The Bridge street newspaper will celebrate its fifth anniversary March 21. Rhodes students created this publication so that people often unemployed and without housing would be able to become vendors and make a profit, as well as have the opportunity to submit articles and voice their stories and observations. Since 2013, The Bridge has become a 501(c)(3) nonprofit organization with a board and an executive director. Vendors collectively have earned $35,000-$45,000 annually in paper sales.
“When I began as co-executive director in the fall, multiple times I heard from multiple vendors that The Bridge is working for so many people,” says Etta Danielson ’19, who is pursuing a bridge major in mathematics and economics. “We have these very strong relationships with community members and other Memphis organizations. It’s definitely important to be a publication of Memphis and always thinking about how we are relating to this community.”
Minister TA Robertson, who has been a vendor with The Bridge since its origins, expresses, “When you pray to Heaven and ask for special things to appear in your life and to show up and when it does appear will you know it? Well, my prayers were answered through The Bridge newspaper, by the students at Rhodes College.”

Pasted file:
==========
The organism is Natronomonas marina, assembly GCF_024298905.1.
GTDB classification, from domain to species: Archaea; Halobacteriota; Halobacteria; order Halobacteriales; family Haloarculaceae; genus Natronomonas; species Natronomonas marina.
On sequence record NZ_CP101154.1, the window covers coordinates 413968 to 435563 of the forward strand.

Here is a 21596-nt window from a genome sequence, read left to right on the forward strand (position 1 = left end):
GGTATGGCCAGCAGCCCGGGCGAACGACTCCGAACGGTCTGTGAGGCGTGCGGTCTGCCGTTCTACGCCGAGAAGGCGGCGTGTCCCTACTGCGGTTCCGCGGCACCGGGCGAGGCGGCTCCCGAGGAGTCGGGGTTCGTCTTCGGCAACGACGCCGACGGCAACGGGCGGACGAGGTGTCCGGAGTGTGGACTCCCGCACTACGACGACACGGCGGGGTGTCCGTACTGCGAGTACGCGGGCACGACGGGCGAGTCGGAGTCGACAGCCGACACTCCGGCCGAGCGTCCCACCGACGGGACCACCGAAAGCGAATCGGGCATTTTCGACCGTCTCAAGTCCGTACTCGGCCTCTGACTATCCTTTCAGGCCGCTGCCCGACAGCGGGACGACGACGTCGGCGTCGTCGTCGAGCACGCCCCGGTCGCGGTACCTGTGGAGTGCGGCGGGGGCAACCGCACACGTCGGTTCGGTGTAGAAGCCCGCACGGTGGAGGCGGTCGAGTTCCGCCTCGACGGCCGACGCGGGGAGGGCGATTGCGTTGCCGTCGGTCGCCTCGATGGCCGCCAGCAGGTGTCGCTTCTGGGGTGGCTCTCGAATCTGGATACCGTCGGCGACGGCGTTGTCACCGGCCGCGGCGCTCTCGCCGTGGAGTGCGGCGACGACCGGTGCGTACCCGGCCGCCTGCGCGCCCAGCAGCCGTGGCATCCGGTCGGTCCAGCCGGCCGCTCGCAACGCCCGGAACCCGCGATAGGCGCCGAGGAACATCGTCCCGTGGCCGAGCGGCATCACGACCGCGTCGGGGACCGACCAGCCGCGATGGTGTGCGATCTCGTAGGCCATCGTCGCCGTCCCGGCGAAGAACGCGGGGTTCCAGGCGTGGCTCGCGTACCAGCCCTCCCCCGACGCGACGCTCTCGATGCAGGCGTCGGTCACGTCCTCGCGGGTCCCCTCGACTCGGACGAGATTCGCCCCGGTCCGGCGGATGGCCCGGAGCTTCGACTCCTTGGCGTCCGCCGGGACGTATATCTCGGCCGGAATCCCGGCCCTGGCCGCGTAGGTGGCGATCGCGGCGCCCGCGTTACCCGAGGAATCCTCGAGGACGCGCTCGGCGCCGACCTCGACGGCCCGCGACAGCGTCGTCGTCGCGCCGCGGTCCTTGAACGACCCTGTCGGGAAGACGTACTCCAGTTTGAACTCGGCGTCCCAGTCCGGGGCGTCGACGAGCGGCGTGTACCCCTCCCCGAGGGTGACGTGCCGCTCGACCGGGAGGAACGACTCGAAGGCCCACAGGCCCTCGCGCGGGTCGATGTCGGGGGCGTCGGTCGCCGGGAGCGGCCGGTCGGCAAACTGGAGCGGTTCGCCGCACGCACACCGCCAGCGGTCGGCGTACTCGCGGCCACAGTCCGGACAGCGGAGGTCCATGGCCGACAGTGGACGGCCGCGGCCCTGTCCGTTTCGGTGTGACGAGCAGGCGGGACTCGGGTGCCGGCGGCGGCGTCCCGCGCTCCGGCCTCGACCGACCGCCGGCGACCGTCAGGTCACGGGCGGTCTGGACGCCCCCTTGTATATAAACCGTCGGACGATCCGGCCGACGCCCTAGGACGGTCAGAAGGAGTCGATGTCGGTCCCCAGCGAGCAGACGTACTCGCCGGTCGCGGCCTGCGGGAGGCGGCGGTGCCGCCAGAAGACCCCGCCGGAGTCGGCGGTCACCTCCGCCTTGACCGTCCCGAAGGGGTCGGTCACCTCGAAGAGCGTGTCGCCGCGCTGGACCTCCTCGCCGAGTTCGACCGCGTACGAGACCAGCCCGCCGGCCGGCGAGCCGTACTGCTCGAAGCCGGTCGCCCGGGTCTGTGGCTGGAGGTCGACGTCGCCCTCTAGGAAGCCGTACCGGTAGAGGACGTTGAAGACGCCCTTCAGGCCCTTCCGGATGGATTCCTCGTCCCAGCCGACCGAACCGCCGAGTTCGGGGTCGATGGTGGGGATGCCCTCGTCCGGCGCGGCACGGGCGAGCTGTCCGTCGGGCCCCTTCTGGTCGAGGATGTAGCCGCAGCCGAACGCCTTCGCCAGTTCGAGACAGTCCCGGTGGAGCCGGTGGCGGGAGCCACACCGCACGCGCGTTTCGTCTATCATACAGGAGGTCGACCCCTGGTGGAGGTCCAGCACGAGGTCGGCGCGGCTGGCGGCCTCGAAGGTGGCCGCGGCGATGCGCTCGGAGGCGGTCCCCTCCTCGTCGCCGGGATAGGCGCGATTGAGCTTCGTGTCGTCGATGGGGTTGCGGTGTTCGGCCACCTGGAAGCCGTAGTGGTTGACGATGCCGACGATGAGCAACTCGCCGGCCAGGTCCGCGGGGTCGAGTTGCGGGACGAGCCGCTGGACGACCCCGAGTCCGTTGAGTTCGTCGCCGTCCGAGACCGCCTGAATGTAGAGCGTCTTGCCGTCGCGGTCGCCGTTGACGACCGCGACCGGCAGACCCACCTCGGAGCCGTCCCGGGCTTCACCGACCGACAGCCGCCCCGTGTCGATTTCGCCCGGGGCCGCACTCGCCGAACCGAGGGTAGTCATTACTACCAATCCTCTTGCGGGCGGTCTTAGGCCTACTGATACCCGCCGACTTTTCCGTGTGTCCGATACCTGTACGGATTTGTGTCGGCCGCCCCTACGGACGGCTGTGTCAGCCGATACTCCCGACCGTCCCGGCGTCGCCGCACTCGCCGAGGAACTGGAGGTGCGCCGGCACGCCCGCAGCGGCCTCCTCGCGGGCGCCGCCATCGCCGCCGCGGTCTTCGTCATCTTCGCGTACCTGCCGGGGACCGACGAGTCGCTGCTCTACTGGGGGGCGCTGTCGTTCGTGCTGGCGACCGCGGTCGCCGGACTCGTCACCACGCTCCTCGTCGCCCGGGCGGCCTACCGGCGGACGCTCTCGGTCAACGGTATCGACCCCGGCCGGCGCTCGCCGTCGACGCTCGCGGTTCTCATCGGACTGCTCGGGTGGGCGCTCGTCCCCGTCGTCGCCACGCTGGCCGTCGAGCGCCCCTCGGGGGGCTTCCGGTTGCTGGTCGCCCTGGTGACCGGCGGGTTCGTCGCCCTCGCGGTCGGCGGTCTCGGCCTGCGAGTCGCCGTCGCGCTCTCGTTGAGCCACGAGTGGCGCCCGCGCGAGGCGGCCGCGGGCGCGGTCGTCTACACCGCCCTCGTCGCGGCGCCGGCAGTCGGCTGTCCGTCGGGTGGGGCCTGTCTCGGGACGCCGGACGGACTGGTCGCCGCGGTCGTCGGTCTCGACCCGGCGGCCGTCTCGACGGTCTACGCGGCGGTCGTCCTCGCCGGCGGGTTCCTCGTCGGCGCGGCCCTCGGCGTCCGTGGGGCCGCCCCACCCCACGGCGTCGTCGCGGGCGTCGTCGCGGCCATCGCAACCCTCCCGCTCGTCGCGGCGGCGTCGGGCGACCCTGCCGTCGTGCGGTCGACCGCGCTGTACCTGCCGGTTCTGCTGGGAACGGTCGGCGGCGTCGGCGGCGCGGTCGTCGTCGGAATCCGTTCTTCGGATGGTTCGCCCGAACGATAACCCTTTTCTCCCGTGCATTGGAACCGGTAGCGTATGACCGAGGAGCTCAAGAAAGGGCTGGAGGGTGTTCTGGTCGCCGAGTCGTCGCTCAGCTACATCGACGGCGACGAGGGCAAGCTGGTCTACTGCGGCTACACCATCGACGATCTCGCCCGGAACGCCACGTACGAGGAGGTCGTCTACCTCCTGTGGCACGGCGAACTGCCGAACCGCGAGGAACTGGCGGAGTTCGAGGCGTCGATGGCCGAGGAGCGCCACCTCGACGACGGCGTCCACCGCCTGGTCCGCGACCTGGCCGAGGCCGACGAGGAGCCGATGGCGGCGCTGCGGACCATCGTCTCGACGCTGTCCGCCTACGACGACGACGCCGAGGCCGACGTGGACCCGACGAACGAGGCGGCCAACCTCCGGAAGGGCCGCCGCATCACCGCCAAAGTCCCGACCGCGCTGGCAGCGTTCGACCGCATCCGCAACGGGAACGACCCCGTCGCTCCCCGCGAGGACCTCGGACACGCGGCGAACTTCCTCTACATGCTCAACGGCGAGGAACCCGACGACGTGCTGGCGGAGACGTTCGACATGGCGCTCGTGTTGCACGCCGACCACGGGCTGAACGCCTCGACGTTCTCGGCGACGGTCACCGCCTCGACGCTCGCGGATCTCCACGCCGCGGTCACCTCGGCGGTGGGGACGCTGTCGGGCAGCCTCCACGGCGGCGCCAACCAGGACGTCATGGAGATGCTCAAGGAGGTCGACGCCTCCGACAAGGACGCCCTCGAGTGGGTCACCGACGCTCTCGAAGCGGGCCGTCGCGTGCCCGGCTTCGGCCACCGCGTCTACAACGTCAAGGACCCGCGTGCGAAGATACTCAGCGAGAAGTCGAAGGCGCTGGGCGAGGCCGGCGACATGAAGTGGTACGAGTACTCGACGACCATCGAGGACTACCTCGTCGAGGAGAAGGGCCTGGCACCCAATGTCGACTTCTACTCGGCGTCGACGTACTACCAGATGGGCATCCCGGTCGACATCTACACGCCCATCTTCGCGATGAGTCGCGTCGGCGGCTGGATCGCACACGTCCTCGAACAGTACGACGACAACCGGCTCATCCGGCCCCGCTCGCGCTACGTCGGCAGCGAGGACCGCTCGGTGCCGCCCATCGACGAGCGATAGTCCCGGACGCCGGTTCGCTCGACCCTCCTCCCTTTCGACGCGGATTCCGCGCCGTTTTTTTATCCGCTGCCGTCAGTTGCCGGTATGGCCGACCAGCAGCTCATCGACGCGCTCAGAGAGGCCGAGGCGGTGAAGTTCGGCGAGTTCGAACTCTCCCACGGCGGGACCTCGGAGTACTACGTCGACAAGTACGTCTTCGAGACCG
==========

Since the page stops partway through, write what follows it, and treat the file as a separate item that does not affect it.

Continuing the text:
Vendors are considered independent contractors rather than employees. After certification, each vendor receives a badge and 20 free copies of the month’s edition of The Bridge. Vendors can purchase further copies from the organization for 25 cents each (which goes toward paper production) and then sell them in the Memphis community for $1 per paper. Vendors keep 100 percent of the profit. Vendors are also encouraged to contribute articles to the newspaper.
Rhodes students serve as volunteers helping to interview, train, and certify vendors. They also serve as the paper’s co-writers and production staff. Rhodes this year commissioned an economic impact study that revealed its students dedicate 394,758 hours to overall community service each year, and the value of those volunteer hours equals more than $9 million.
“When The Bridge was just starting out, we had no idea it would touch as many people as it has in the last five years,” says Evan Katz, one of the newspaper’s founders. “The Bridge has a huge amount of moving parts, and to see everyone from vendors, to staff, to the whole Memphis community work together every week is pretty incredible. Originally, we thought the student-run model would be just temporary, but I love how sustainable it's been, and how it's become part of The Bridge's mission to bring together both college students and people experiencing homelessness.”
There will be a concert on Saturday, April 7, to celebrate The Bridge’s fifth anniversary. “We’re coordinating with the Social Exchange PR firm to have the concert at the Levitt Shell. It’s going to be a free event although $10 donations are suggested,” says Danielson. Some of the bands include Grandpa Grew Trees, Trezevant, Fish and Chips, and Lipstick.
Other anniversary events include a party with vendors and volunteers, a bake sale in the Middle Ground, a pottery class fundraiser at the Belltower Artisans studio and coffee shop. The Bridge’s new cover design, created by computer science major Kathleen Blanck ’18 will be on display at the events.
By Meg Jerit ’20